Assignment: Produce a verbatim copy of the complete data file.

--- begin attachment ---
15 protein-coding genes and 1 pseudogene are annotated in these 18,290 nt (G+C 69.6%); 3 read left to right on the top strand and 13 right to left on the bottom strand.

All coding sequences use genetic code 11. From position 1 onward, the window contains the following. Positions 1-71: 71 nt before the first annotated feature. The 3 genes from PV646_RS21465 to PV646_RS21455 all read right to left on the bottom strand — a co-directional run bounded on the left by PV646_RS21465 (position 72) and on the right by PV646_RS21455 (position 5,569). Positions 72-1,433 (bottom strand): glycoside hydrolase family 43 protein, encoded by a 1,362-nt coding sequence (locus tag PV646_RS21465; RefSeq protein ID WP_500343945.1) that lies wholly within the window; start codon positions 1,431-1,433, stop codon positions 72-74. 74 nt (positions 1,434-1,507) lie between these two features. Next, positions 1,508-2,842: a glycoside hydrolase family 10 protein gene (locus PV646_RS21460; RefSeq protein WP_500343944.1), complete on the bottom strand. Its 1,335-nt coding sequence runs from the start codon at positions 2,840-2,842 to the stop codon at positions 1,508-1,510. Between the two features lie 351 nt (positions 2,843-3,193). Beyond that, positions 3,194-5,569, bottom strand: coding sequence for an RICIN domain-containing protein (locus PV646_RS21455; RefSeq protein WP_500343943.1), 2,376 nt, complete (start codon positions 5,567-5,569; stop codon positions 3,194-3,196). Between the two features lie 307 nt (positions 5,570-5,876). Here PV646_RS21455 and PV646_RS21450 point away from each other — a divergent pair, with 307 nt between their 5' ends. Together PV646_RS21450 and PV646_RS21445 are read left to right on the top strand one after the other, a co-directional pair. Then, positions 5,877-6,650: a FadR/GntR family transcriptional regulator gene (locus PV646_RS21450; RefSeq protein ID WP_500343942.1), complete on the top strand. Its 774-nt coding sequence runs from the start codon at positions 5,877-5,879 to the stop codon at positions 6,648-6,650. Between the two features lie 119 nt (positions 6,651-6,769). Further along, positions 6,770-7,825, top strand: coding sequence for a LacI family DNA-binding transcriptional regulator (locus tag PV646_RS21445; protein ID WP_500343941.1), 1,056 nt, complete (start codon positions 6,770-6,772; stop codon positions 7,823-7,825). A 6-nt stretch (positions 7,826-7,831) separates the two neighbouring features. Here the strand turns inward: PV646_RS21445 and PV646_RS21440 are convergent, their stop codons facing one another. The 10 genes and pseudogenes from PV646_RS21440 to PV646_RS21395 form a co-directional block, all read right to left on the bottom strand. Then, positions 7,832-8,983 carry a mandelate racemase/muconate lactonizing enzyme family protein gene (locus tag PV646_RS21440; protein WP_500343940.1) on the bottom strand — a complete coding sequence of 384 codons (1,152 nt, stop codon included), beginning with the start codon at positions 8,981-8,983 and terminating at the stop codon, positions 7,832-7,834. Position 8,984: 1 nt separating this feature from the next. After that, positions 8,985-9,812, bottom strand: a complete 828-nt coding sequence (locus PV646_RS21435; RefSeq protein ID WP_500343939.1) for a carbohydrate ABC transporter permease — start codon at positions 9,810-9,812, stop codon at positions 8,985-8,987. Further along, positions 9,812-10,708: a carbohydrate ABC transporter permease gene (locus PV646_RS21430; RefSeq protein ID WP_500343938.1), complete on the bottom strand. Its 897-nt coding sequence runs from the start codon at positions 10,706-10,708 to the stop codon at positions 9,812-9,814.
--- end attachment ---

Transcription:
15 protein-coding genes and 1 pseudogene are annotated in these 18,290 nt (G+C 69.6%); 3 read left to right on the top strand and 13 right to left on the bottom strand.

All coding sequences use genetic code 11. From position 1 onward, the window contains the following. Positions 1-71: 71 nt before the first annotated feature. The 3 genes from PV646_RS21465 to PV646_RS21455 all read right to left on the bottom strand — a co-directional run bounded on the left by PV646_RS21465 (position 72) and on the right by PV646_RS21455 (position 5,569). Positions 72-1,433 (bottom strand): glycoside hydrolase family 43 protein, encoded by a 1,362-nt coding sequence (locus tag PV646_RS21465; RefSeq protein ID WP_500343945.1) that lies wholly within the window; start codon positions 1,431-1,433, stop codon positions 72-74. 74 nt (positions 1,434-1,507) lie between these two features. Next, positions 1,508-2,842: a glycoside hydrolase family 10 protein gene (locus PV646_RS21460; RefSeq protein WP_500343944.1), complete on the bottom strand. Its 1,335-nt coding sequence runs from the start codon at positions 2,840-2,842 to the stop codon at positions 1,508-1,510. Between the two features lie 351 nt (positions 2,843-3,193). Beyond that, positions 3,194-5,569, bottom strand: coding sequence for an RICIN domain-containing protein (locus PV646_RS21455; RefSeq protein WP_500343943.1), 2,376 nt, complete (start codon positions 5,567-5,569; stop codon positions 3,194-3,196). Between the two features lie 307 nt (positions 5,570-5,876). Here PV646_RS21455 and PV646_RS21450 point away from each other — a divergent pair, with 307 nt between their 5' ends. Together PV646_RS21450 and PV646_RS21445 are read left to right on the top strand one after the other, a co-directional pair. Then, positions 5,877-6,650: a FadR/GntR family transcriptional regulator gene (locus PV646_RS21450; RefSeq protein ID WP_500343942.1), complete on the top strand. Its 774-nt coding sequence runs from the start codon at positions 5,877-5,879 to the stop codon at positions 6,648-6,650. Between the two features lie 119 nt (positions 6,651-6,769). Further along, positions 6,770-7,825, top strand: coding sequence for a LacI family DNA-binding transcriptional regulator (locus tag PV646_RS21445; protein ID WP_500343941.1), 1,056 nt, complete (start codon positions 6,770-6,772; stop codon positions 7,823-7,825). A 6-nt stretch (positions 7,826-7,831) separates the two neighbouring features. Here the strand turns inward: PV646_RS21445 and PV646_RS21440 are convergent, their stop codons facing one another. The 10 genes and pseudogenes from PV646_RS21440 to PV646_RS21395 form a co-directional block, all read right to left on the bottom strand. Then, positions 7,832-8,983 carry a mandelate racemase/muconate lactonizing enzyme family protein gene (locus tag PV646_RS21440; protein WP_500343940.1) on the bottom strand — a complete coding sequence of 384 codons (1,152 nt, stop codon included), beginning with the start codon at positions 8,981-8,983 and terminating at the stop codon, positions 7,832-7,834. Position 8,984: 1 nt separating this feature from the next. After that, positions 8,985-9,812, bottom strand: a complete 828-nt coding sequence (locus PV646_RS21435; RefSeq protein ID WP_500343939.1) for a carbohydrate ABC transporter permease — start codon at positions 9,810-9,812, stop codon at positions 8,985-8,987. Further along, positions 9,812-10,708: a carbohydrate ABC transporter permease gene (locus PV646_RS21430; RefSeq protein ID WP_500343938.1), complete on the bottom strand. Its 897-nt coding sequence runs from the start codon at positions 10,706-10,708 to the stop codon at positions 9,812-9,814.